Citizens of Fort Smith may not notice anything different, but following today's (Sept. 10) Board of Directors study session, the city will begin attempts to incorporate compressed natural gas vehicles into the city's moving fleet as older vehicles are aged out and replaced.
The consensus by the Board came after a pilot program was conducted across various city departments, including the fire department, customer service department, police department and transit department.
Results for the various departments have been mixed, according to Deputy City Administrator Jeff Dingman. In a memo the Board, Dingman said the cost of converting the fire department's 2012 Chevrolet Silverado 1500 pickup was $5,250, with an expected break-even after 33 months of use.
"The Fire Department reports that its performance experience has been very good," he wrote. "They have had no maintenance issues with the vehicle, and do not notice a performance difference in either responsiveness of fuel economy whether the vehicle is operating on gasoline or CNG, averaging 15 miles per gallon regardless of fuel. It takes approximately eight minutes to refuel the pickup."
While the fuel economy does not appear to be any better on the Fire Department vehicle, Dingman did point out that the using natural gas has increased how long the truck can go between oil changes, from 3,000 miles using conventional fuel to 5,000 miles between changes using CNG.
On the other side of the CNG issue is the police department, which did report performance issues.
"The police department reportedly observed a reduction of power when operating on CNG," Dingman wrote. "CNG works for performing normal driving activities but does not allow an officer to initiate a swift response to a fleeing suspect when the situation requires, especially as compared to the gasoline-powered vehicles. The lack of responsiveness for quick acceleration motivates the operator to switch to gasoline for full power. Switching to gasoline for this reason, or for issues with fuel capacity noted above, reduces the efficiency of the CNG system and extends the payout period for the conversion cost."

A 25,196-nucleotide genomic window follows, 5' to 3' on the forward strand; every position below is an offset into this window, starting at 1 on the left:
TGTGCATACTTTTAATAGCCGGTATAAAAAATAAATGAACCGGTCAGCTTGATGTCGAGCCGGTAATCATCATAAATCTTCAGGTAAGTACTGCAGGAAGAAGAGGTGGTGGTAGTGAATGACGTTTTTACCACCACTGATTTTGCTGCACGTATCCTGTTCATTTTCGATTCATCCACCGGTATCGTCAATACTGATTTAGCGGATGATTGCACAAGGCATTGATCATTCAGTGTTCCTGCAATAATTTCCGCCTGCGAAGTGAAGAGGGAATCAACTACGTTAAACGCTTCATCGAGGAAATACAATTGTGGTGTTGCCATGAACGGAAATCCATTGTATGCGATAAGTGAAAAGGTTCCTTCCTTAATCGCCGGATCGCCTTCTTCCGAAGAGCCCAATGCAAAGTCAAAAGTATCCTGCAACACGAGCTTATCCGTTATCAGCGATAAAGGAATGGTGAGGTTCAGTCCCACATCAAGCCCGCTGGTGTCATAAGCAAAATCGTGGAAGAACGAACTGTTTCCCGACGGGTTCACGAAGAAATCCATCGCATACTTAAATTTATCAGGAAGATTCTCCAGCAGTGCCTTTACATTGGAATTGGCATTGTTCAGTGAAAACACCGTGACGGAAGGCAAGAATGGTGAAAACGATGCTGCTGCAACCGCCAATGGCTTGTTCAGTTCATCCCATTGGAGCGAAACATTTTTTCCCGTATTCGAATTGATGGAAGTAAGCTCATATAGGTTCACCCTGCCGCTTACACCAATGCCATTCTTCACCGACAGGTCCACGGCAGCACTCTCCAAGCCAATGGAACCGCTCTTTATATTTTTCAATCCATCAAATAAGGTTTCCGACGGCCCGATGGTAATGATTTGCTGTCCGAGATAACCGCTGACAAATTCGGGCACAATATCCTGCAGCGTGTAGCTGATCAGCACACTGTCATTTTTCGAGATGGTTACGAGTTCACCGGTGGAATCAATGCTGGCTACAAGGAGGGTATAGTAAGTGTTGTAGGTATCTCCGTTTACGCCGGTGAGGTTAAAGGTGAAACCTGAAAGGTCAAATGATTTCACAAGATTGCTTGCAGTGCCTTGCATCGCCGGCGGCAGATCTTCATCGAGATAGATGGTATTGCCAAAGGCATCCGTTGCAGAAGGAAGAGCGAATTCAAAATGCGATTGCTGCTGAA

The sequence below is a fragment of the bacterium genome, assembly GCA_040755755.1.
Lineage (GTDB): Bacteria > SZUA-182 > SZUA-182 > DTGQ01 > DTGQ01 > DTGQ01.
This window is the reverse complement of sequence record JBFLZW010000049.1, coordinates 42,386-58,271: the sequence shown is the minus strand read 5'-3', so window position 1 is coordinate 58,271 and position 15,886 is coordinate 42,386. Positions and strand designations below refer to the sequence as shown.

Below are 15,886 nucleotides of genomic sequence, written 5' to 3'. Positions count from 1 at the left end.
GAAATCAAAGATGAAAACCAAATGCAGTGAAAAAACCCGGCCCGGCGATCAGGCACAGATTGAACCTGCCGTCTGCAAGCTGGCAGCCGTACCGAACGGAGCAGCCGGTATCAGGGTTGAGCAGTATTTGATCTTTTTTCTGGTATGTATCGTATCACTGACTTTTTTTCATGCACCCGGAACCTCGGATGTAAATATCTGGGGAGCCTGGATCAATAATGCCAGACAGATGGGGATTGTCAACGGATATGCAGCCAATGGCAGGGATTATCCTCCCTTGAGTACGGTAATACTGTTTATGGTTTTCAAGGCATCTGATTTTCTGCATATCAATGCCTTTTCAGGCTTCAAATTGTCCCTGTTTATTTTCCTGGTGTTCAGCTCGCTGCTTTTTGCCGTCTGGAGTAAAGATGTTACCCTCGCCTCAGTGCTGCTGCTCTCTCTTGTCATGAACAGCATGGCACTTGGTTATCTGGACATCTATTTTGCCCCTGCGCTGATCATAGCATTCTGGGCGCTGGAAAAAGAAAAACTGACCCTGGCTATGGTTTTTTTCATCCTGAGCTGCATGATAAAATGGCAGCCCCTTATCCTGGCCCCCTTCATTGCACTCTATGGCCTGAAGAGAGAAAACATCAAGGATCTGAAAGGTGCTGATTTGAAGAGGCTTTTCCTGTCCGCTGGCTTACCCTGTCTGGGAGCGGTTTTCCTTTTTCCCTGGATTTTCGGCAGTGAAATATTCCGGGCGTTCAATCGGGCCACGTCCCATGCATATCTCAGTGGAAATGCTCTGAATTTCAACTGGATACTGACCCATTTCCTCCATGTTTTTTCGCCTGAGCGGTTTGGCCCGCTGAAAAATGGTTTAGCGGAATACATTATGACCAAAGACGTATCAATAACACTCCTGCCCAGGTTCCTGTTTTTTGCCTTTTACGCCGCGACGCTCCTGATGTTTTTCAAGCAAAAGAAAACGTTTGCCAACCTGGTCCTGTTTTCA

Overall, the police department said not much was learned from the test vehicle, a 2010 Chevrolet Tahoe police pursuit vehicle, noting that without some sort of modifications to be more conducive to the demands of police patrols, CNG vehicles are not as reliable as gasoline-powered cruisers.
Even though the results were mixed, city directors present at today's study session were clear in their desire to continue pursuing CNG-powered vehicles.
"I think this is the wave of the future and to me, it's about clean energy," Director Pam Weber said. "Ultimately, this is an economic development tool, not only for our country but for our region because we are sitting on a very large natural gas deposit here in the Arkoma Basin."
Michael Callan, president of Arkansas-Oklahoma Gas, was on hand and told Weber and the rest of the board that the cost for fueling a CNG-powered vehicle was around $1 per gallon, versus $3.34 per gallon using conventional unleaded gasoline. With those costs reduced, plus the fewer needed oil changes on converted vehicles, he reiterated that conversions usually pay for themselves in about four years.
Callan said while he is a big proponent of CNG, he would advise against converting aged vehicles within the city fleet, instead focusing on new vehicles, namely trucks, that can be sent from a factory with the CNG conversion already completed and that include warrantees.
City Administrator Ray Gosack said as the 2014 budgeting process moved forward, he would make sure that a focus on CNG vehicle purchases was a part of the city's fleet replacement plans. But he cautioned that a large influx of CNG-powered vehicles may still be a long way off due to the fact that the city must work within budget constraints. Already this year, all departments have had to reduce budgets by 4% due to a reduction in sales tax revenues.
In other business, the Board discussed placing on the agenda at the next regular Board meeting an update to the city's current policy for the consideration of payment of claims related to sanitary sewer back-ups. Currently, the city will reimburse homeowners up to $500 to cover a deductible associated with a homeowner's insurance claim. The proposal would increase the maximum payment to $1,000 to keep with the rise in insurance deductibles.